Mother Russia – I looked at the cover and conceptually based on what I’d thought, I wasn’t super interested. Seeing black and white inside also scared me, but actually, this might be my favorite Alterna comic. A girl survived a zombie apocalypse in WW2 Russia and teams up with a couple other survivors (including a dog and a baby) to try to survive. My only complaint is I wish there wasn’t swearing in it, as I think it doesn’t add much to the story, including the feel, as the dialogue is supposedly translated from Russian. The dialogue comes off sounding very 2017 at those points which is unfortunate. Still the plot and art and characters are wonderful, I love it.  A

Mr. Crypt – This is off the wall comedy, sorta reminding me of a Frankenstein or Casper the Ghost concept. Crypt’s on the run, cuz no one wants a skeleton around, but when he puts on a top hat and mustache, no one can tell who he really is! He makes friends with a rat. It’s a bit disjointed on the writing end, more like a series of shorts than something super cohesive in the first  issue, and i wish there were a tad more story to it. Silly and fun though, so I cut it some slack. B-

Scrimshaw – This book gets a lot of promos on the web and in their advertisements. It’s a future where the world went through an apocalypse and came out the other side, and some strange stuff is happening. I’ve only read the first issue, but it didn’t give me quite enough meat as to what’s going on in the geo-political sense for me to hook into it. The art is a bit confusing and overdrawn, which makes it a tad hard to read. Interesting world, and I’ll keep reading but not my favorite so far.  C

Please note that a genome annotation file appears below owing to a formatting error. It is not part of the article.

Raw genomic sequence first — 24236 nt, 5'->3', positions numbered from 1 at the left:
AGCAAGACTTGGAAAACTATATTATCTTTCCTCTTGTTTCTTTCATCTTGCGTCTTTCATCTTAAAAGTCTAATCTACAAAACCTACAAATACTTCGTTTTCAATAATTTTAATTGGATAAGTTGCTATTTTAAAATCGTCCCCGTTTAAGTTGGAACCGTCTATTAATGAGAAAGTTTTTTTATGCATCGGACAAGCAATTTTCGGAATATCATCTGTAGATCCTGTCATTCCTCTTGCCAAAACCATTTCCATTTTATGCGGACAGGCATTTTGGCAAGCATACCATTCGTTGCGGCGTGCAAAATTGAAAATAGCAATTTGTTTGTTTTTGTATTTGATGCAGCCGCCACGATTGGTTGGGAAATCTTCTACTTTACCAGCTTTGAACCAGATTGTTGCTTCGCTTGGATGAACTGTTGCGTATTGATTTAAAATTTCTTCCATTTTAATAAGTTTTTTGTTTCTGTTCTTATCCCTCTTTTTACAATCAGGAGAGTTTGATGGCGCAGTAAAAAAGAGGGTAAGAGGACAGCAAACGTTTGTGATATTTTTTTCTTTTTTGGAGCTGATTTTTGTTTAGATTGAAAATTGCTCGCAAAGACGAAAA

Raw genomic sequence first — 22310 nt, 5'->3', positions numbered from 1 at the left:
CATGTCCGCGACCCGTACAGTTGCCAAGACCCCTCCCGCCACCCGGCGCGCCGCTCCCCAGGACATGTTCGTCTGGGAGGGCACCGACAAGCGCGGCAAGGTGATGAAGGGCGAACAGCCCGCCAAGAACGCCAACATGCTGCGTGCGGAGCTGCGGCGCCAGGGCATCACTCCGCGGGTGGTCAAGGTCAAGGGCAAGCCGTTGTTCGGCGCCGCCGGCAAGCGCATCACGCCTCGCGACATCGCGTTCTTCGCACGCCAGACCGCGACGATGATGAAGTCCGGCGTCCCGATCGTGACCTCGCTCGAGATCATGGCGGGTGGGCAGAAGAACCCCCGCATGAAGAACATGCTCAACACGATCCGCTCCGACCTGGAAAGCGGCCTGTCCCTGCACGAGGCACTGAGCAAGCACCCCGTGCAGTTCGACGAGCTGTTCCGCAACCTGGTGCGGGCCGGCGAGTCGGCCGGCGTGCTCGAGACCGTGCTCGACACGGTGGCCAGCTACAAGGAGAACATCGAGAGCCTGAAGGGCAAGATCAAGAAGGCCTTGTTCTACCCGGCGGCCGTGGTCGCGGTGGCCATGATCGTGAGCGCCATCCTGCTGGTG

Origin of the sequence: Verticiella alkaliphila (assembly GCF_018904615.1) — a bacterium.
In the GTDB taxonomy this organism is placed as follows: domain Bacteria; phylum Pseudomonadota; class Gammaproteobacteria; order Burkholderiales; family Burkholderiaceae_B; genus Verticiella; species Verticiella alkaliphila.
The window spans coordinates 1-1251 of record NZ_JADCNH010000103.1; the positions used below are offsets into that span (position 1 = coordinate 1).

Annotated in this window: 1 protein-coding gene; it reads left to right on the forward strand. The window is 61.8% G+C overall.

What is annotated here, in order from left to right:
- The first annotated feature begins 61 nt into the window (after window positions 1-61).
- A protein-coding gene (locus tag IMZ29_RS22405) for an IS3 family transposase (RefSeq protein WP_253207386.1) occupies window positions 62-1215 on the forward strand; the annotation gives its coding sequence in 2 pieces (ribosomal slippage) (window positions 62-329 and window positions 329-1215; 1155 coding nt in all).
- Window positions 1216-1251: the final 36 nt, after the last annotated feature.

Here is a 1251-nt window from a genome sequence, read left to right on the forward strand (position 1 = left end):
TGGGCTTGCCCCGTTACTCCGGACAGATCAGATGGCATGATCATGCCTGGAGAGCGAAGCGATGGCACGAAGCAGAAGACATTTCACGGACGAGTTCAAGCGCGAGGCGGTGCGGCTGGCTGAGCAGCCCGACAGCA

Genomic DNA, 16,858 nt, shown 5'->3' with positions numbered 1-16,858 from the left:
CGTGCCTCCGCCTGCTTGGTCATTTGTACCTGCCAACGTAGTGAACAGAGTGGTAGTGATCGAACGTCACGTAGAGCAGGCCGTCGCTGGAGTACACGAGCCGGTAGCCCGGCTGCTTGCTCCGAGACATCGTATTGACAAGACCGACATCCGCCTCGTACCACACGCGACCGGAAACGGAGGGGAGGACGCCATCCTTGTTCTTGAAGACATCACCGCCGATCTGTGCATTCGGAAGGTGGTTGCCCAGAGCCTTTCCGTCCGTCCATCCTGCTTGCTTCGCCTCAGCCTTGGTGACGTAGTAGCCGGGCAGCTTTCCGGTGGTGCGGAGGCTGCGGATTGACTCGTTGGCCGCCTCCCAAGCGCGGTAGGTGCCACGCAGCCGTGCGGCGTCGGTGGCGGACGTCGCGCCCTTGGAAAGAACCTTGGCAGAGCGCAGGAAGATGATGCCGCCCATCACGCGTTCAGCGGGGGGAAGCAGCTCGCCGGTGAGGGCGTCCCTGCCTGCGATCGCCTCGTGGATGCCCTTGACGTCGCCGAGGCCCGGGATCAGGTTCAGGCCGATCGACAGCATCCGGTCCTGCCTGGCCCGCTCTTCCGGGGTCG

Tresspasser  – Another one I wasn’t so sure I was going to be interested  in based  on  the cover. Nice art, again  maybe  one of the nicer of Alterna’s  but it looked to have a kinda darker tone to it  (and I like lighter tones). The tresspasser, spoilers, is an alien who shows up. It’s pretty decompressed but dang I’m interested in this story. It’s kinda creepy horror but  not shock-dark. Pacing is a bit decompressed and slow is the only qualm with it. Great characters. A-

Wicked Righteous – Interesting Post apocalypse where a bunch of adults seem to have died from a virus. The first issue was interesting and I like the characters introduced, but I still don’t quite get the world, it needed a little more definition to those world building elements for understanding. Could be fixed in future issues but it needed more of a grounding for the first here regardless. Art is one of the better for Alterna’s work. We’ll see how this proceeds. B


As you can tell, the whole line has interesting points to it, and as I said the tone and style were all over the map so it’s a bit harder to judge based on what an Alterna book should look like, so I focused on storytelling elements. I’ll probably continue to pick up their whole line going forward cuz it’s like $6 a month to get 4 books or so, which is ridiculous, and I like what they’re doing.

Originally published here


If you like cool space concepts with heart, you’ll probably enjoy my recent novella, Gravity Of The Game, which is getting a lot of buzz for a Hugo Award nomination. Check it here.

Check out Jon Del Arroz’s newest book, For Steam & Country: Book One, available on Amazon now and check his blog, The Writings of Jon Del Arroz.

Follow Jon Del Arroz on Twitter @jondelarroz

Jon Del Arroz

Jon Del Arroz is a bestselling author on Amazon and is “the leading Hispanic voice in science fiction” according to, and winner of the 2018 CLFA Book Of The Year Award. Jon writes science fiction, steampunk, and comic books, and can be found most weekends in section 127 of the Oakland Coliseum cheering on the A’s. He maintains a blog at If you want fun superhero fiction without the messaging, check out his Flying Sparks comic series here!